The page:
An Ear To The Earth is the follow-up to Mark Moldre’s debut solo album The Waiting Room, an accomplished set of folk-tinged indie rock songs that no doubt gave him the confidence and curiosity to dig deeper into his own songwriting and explore some of the more diverse corners of his musical influences that feature on this excellent album.

The impact of Moldre’s broader palette hits immediately on the opener Everything I Need, a stomping, clattering Tom Waits-ish jazz lurch with a glorious clarinet courtesy of Lee Hutchings. Beneath the old time exterior the song is an ode to a loved one, a declaration of contentment and one of the two most direct lyrical turns on the album. The other is Killer Anxiety, with its bright and uplifting calypso swing belying the song’s dark and honest subject matter concerning panic attacks.

Jamie Hutchings produced the album, and the two share a love of the dismantled and fragmented percussion that populates many of the songs. It gives them a wonderful organic, spacious and brittle feel, and they were very judicious in where they placed the ramshackle elements across the record. The other aspect of the record that stands out is Moldre’s voice; a maturing, world-weary instrument full of grain and character. He is now singing within the songs rather than pushing them along as he may have in the past, and it contributes to some beautiful and emotionally rich moments like the warm and dreamy Madeleine, the jazz croon ofLast Card and the delicate chaos of the closer O, Dreamtime Blues. An Ear To The Earth is exactly what you want from an artist – a record that shows they’re stretching themselves, expanding their art and reverentially experimenting with the great art of songwriting.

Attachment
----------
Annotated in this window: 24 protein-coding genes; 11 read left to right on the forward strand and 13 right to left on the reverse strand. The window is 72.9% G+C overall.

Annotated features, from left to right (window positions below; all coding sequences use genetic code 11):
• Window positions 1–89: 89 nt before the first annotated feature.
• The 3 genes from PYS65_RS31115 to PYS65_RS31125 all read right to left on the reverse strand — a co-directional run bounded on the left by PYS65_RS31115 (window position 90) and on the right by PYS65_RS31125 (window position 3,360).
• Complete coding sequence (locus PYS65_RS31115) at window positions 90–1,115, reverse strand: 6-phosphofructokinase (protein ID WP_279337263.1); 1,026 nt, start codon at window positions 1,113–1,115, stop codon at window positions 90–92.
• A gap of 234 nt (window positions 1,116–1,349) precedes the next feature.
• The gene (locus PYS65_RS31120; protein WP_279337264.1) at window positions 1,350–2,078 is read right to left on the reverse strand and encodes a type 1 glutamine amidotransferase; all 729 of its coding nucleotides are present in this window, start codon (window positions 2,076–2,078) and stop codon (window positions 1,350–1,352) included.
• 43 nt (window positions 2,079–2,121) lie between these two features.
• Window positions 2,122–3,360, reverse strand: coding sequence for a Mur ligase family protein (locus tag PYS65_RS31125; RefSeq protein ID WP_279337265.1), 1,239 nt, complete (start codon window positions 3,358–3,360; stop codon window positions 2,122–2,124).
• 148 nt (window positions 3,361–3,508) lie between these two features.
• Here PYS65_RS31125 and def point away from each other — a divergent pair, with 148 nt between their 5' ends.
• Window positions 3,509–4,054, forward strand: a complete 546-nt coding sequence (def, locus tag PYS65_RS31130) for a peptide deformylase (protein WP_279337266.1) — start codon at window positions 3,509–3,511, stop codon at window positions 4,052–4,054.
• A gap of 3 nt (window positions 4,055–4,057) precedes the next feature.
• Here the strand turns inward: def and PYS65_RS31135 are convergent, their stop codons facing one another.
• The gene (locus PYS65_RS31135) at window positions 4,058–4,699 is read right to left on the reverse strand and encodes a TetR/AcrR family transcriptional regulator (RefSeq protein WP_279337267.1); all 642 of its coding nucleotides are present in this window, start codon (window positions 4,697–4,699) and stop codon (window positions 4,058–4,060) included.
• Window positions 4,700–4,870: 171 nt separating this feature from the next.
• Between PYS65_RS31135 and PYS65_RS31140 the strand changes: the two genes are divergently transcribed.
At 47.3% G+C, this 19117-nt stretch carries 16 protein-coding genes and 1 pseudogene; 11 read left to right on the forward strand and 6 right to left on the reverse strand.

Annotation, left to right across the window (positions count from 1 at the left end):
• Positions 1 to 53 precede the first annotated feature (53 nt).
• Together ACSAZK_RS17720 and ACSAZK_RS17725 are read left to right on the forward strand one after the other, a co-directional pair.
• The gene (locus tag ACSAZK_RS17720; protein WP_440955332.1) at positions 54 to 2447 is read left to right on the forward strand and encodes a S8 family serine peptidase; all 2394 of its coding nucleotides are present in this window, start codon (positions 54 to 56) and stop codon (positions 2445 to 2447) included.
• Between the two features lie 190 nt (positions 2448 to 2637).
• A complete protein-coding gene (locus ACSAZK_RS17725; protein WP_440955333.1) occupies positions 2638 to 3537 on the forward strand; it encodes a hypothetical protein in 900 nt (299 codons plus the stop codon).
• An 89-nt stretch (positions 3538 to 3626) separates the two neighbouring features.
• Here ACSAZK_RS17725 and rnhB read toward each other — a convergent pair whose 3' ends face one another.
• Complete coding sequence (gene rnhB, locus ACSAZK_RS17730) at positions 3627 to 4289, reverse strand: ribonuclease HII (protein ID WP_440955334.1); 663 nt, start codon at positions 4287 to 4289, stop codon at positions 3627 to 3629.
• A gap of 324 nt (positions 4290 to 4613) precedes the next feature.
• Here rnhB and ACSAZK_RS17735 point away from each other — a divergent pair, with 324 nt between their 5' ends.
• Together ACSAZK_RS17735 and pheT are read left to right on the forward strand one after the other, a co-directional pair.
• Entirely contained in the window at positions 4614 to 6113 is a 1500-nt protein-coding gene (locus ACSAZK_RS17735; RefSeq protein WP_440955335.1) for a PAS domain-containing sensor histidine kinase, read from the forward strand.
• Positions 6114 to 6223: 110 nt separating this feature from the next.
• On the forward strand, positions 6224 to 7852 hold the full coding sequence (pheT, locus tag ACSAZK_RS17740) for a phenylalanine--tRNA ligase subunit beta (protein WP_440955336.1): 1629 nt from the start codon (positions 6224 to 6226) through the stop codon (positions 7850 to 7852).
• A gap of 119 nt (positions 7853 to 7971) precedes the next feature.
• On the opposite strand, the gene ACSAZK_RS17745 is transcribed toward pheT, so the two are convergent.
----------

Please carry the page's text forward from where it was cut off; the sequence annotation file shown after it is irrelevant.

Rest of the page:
Chris Familton

http://themusic.com.au/reviews/album/2013/04/08/mark-moldre-an-ear-to-the-earth-chris-familton/

ALT MEDIA GROUP

★ ★ ★ ★

There is a clear and concerted shift from the mostly alt-folk of Mark Moldre’s first solo release, The Waiting Room, to the eclectic mix of sounds found on his second solo effort, An Ear To The Earth. Moldre, a gifted lyricist and melody-maker, manages to piece together different styles, both coherently and beautifully: from the swoony polka sounds and brass instrumentation onEverything I Need Is Here, to the romantic, flamenco-esque guitar work and smoky vocals on Madeleine, and then to a track like Killer Anxiety, whose upbeat pace is at odds with its serious subject matter. Each listen procures more and more appreciation for the varied and purposeful release that iAn Ear To The Earth. Katie Davern